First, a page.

Leading article: Neither the time nor the place

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The Independent Online

The Human Fertilisation and Embryology Bill was never intended to be a vehicle for debating the rights and wrongs of the abortion laws. This, though, was what happened because of a series of amendments put forward by MPs of various political persuasions.

The Government was quite right to find a way of shelving these amendments. The Bill, which has its third and final reading in the House of Commons next week, is simply too important to be placed at risk of sabotage in this way.

The Health minister, Dawn Primarolo, has said – rightly – that the debate over the Bill is of "profound importance" for the future of embryo research in Britain. Allowing amendments on, for example, extending the abortion law to Northern Ireland or cutting the number of doctors needed to approve an abortion would distract from the Bill's prime purpose. This is not to say that the law applying to abortion should not be debated, just that the time is not now.

The reason why the laws on IVF and embryo research had to be updated was that the existing 1990 Act had become seriously outdated. There have been significant new developments in embryo research over the past 18 years and the existing law had failed to keep up with the possibilities that had become available to medical researchers and fertility clinics.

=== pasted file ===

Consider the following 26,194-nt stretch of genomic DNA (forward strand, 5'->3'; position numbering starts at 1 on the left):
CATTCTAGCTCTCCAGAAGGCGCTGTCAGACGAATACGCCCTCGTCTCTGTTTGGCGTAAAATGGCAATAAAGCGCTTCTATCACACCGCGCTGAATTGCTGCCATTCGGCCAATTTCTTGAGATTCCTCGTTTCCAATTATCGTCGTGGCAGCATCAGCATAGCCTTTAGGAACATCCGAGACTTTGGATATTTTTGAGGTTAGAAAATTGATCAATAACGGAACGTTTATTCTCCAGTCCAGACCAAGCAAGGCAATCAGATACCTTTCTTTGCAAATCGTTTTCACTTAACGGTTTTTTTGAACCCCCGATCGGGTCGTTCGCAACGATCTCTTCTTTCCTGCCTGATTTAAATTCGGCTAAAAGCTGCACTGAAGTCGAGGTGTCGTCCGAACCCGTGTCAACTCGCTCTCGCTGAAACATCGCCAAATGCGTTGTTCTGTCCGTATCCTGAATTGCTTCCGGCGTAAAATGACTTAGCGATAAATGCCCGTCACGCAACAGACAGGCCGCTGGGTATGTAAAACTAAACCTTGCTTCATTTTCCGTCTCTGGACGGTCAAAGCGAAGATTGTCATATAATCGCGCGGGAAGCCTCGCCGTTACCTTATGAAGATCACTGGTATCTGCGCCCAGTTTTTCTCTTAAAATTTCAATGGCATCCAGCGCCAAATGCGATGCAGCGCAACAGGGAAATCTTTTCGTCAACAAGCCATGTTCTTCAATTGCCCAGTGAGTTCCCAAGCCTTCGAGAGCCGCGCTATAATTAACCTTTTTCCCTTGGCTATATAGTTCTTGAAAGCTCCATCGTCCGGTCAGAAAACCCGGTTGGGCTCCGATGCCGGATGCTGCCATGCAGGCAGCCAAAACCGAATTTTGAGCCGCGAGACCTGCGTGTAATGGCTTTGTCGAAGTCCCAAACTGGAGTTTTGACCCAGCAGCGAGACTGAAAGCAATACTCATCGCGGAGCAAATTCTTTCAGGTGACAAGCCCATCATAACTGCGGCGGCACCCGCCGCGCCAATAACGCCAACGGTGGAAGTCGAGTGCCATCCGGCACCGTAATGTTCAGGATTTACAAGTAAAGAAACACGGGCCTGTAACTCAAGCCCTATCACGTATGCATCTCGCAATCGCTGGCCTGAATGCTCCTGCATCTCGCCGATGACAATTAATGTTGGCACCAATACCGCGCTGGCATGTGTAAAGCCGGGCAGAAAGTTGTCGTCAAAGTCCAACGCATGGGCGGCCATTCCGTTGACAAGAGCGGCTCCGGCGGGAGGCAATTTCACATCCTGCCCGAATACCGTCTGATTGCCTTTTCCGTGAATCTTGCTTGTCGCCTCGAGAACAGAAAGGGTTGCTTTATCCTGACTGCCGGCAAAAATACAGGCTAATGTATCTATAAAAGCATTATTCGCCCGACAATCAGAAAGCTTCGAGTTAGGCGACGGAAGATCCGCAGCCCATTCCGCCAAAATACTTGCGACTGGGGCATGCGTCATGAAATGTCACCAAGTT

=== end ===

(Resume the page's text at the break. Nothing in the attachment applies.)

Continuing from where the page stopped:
Cloning embryos from skin cells, the creation of human-animal "hybrid" embryos, and the genetic diagnosis of embryos to create so-called "saviour siblings" were all unheard of 20 years ago. Even the definition of an embryo – created by the fusion of sperm and egg – has had to be changed as a result of new reproductive techniques, notably cloning.

One of the greatest advances has been in the field of stem cell research. Scientists are on the cusp of what could be one of the greatest medical breakthroughs of our age. This envisages the generation of embryonic stem cells from a patient's skin in order to treat some of the most intractable diseases, ranging from diabetes to Parkinson's.

It would have been a tragedy if extraneous – and emotive– amendments to the Bill had been allowed to interfere with its main purpose of allowing developments such as these to bear fruit.